Ron Howard mourns the passing of “American Graffiti” co-star and dear friend Cindy Williams

Our thoughts and prayers are with Ron Howard now after such a tragic loss. She was a wonderful woman, and we're sorry for your loss. Rest in peace.


The family of actress Cindy Williams shared the devastating news of her passing on January 25. The Laverne & Shirley star was 75 years of age and was said to have suffered illness for a short period of time.

“The passing of our kind, hilarious mother, Cindy Williams, has brought us insurmountable sadness that could never truly be expressed,” a statement from her children read.

“Knowing and loving her has been our joy and privilege. She was one of a kind, beautiful, generous and possessed a brilliant sense of humor and a glittering spirit that everyone loved.”

Williams’ career spanned six decades during which she treated her fans with memorable roles, the most prominent of all being the ones in Happy Days and Laverne & Shirley.

Other films she took part in are The Conversation (1974), Travels with My Aunt (1972), and, perhaps most notably, American Graffiti (1973), in which she starred alongside Ron Howard.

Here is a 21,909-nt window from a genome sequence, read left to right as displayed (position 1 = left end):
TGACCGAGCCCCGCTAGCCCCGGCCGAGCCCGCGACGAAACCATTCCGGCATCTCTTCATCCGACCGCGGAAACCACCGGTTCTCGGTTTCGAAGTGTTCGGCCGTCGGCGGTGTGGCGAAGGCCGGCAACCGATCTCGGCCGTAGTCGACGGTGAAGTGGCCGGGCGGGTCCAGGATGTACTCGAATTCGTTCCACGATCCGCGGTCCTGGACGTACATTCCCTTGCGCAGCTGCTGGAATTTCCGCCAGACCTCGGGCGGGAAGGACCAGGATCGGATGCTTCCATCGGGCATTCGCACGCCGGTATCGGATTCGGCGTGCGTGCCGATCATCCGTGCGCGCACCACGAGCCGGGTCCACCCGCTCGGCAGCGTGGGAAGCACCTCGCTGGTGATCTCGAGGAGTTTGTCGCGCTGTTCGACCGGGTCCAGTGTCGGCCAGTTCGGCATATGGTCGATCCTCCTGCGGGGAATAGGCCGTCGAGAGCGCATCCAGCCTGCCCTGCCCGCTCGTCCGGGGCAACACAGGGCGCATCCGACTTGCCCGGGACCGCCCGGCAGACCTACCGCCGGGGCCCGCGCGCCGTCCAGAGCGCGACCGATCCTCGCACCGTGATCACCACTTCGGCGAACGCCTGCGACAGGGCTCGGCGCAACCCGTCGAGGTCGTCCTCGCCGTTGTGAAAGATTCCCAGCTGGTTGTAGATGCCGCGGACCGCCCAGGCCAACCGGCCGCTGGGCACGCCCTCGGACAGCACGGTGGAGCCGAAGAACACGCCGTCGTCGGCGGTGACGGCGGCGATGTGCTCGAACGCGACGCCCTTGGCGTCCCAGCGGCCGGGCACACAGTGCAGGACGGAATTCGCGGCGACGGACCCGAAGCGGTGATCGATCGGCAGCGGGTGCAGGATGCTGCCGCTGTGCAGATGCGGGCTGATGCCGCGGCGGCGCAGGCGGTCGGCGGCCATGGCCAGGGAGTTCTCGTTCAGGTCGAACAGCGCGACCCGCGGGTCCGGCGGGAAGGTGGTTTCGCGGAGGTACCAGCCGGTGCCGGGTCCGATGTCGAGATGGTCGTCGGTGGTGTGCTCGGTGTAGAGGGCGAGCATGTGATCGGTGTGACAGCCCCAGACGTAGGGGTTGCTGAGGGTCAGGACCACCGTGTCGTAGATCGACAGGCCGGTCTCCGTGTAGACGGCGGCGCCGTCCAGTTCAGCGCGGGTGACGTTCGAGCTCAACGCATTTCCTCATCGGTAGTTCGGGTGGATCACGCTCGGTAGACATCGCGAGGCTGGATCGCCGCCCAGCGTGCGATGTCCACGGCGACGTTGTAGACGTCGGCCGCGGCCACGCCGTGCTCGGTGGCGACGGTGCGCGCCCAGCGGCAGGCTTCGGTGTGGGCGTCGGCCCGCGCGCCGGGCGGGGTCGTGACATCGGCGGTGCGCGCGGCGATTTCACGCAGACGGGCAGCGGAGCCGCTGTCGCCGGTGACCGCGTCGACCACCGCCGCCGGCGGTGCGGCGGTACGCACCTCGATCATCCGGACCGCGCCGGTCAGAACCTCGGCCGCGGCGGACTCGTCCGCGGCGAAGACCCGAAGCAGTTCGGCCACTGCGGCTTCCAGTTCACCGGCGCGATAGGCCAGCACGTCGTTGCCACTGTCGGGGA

Howard and Williams weren’t just co-workers but also very close friends.

Williams’ passing was a huge blow for Howard. He shared his condolences and paid tribute to his friend, saying that the news came as a shock to him and the world of film.

“It was a shocker to hear of Cindy’s passing. I remember her life spark and her energy,” Howard said.

“I saw her last year in Palm Springs at an event and still saw that sparkle in her eyes. It’s so hard to imagine that she’s gone.”

Among the rest, he recalled that it was Williams who taught him how to kiss for his role in American Graffiti.

“For a period of about four or five years, we were cast together in various projects, including The Migrants — a dramatic TV movie — in 1974, based on a play by Tennessee Williams. We had a certain chemistry together. When we did American Graffiti, she was 24 and I was 18, but we played boyfriend and girlfriend,” he wrote.

“Cindy wanted to be remembered for her range of characters that she created — different tones and different styles. She admired Carol Burnett for these qualities. Cindy had so much talent and she settled for none of the ‘Hollywood traffic’ — she just did her work.”

Henry Winkler, another Hollywood star, also paid tribute to Williams.

“Cindy has been my friend and professional colleague since I met her on the set of Happy Days in 1975. Not once have I ever been in her presence when she wasn’t gracious, thoughtful and kind,” Winkler wrote.

“Cindy’s talent was limitless. There was not a genre she could not conquer. I am so glad I knew her.”

Our thoughts and prayers are with Cindy Williams’ family during this time of grief. May she rest in peace.

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